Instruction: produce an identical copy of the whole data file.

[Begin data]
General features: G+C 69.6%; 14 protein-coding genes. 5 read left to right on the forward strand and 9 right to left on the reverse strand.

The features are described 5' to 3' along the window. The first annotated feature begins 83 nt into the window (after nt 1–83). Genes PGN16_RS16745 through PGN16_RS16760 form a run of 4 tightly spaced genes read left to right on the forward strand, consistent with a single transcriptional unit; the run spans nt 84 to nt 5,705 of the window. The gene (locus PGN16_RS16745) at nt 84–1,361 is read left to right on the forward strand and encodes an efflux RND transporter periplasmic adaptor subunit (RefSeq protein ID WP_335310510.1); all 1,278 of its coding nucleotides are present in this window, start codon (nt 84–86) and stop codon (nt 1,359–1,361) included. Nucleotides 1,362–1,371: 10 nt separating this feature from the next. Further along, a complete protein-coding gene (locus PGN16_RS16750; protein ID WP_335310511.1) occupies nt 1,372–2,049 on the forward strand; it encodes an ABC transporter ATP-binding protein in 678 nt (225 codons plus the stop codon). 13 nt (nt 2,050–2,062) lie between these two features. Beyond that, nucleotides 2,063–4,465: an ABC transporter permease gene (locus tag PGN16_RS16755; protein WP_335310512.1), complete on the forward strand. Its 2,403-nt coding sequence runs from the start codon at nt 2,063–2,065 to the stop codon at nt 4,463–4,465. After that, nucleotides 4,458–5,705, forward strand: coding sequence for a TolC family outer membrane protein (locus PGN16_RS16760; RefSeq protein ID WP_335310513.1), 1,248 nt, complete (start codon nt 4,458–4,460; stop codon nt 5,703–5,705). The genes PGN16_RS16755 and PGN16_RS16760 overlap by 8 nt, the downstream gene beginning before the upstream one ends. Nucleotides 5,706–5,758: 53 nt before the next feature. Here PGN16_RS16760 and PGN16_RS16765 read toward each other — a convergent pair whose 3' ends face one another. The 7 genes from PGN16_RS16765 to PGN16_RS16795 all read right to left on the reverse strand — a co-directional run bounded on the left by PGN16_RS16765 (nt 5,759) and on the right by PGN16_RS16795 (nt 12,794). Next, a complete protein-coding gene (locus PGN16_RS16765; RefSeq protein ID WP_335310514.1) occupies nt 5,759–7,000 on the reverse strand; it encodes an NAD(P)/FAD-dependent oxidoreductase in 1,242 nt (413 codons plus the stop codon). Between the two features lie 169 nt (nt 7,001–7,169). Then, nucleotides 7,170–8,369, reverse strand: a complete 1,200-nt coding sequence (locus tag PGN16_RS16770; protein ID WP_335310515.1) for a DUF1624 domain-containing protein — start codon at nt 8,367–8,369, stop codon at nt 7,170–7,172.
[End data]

General features: G+C 69.6%; 14 protein-coding genes. 5 read left to right on the forward strand and 9 right to left on the reverse strand.

The features are described 5' to 3' along the window. The first annotated feature begins 83 nt into the window (after nt 1–83). Genes PGN16_RS16745 through PGN16_RS16760 form a run of 4 tightly spaced genes read left to right on the forward strand, consistent with a single transcriptional unit; the run spans nt 84 to nt 5,705 of the window. The gene (locus PGN16_RS16745) at nt 84–1,361 is read left to right on the forward strand and encodes an efflux RND transporter periplasmic adaptor subunit (RefSeq protein ID WP_335310510.1); all 1,278 of its coding nucleotides are present in this window, start codon (nt 84–86) and stop codon (nt 1,359–1,361) included. Nucleotides 1,362–1,371: 10 nt separating this feature from the next. Further along, a complete protein-coding gene (locus PGN16_RS16750; protein ID WP_335310511.1) occupies nt 1,372–2,049 on the forward strand; it encodes an ABC transporter ATP-binding protein in 678 nt (225 codons plus the stop codon). 13 nt (nt 2,050–2,062) lie between these two features. Beyond that, nucleotides 2,063–4,465: an ABC transporter permease gene (locus tag PGN16_RS16755; protein WP_335310512.1), complete on the forward strand. Its 2,403-nt coding sequence runs from the start codon at nt 2,063–2,065 to the stop codon at nt 4,463–4,465. After that, nucleotides 4,458–5,705, forward strand: coding sequence for a TolC family outer membrane protein (locus PGN16_RS16760; RefSeq protein ID WP_335310513.1), 1,248 nt, complete (start codon nt 4,458–4,460; stop codon nt 5,703–5,705). The genes PGN16_RS16755 and PGN16_RS16760 overlap by 8 nt, the downstream gene beginning before the upstream one ends. Nucleotides 5,706–5,758: 53 nt before the next feature. Here PGN16_RS16760 and PGN16_RS16765 read toward each other — a convergent pair whose 3' ends face one another. The 7 genes from PGN16_RS16765 to PGN16_RS16795 all read right to left on the reverse strand — a co-directional run bounded on the left by PGN16_RS16765 (nt 5,759) and on the right by PGN16_RS16795 (nt 12,794). Next, a complete protein-coding gene (locus PGN16_RS16765; RefSeq protein ID WP_335310514.1) occupies nt 5,759–7,000 on the reverse strand; it encodes an NAD(P)/FAD-dependent oxidoreductase in 1,242 nt (413 codons plus the stop codon). Between the two features lie 169 nt (nt 7,001–7,169). Then, nucleotides 7,170–8,369, reverse strand: a complete 1,200-nt coding sequence (locus tag PGN16_RS16770; protein ID WP_335310515.1) for a DUF1624 domain-containing protein — start codon at nt 8,367–8,369, stop codon at nt 7,170–7,172.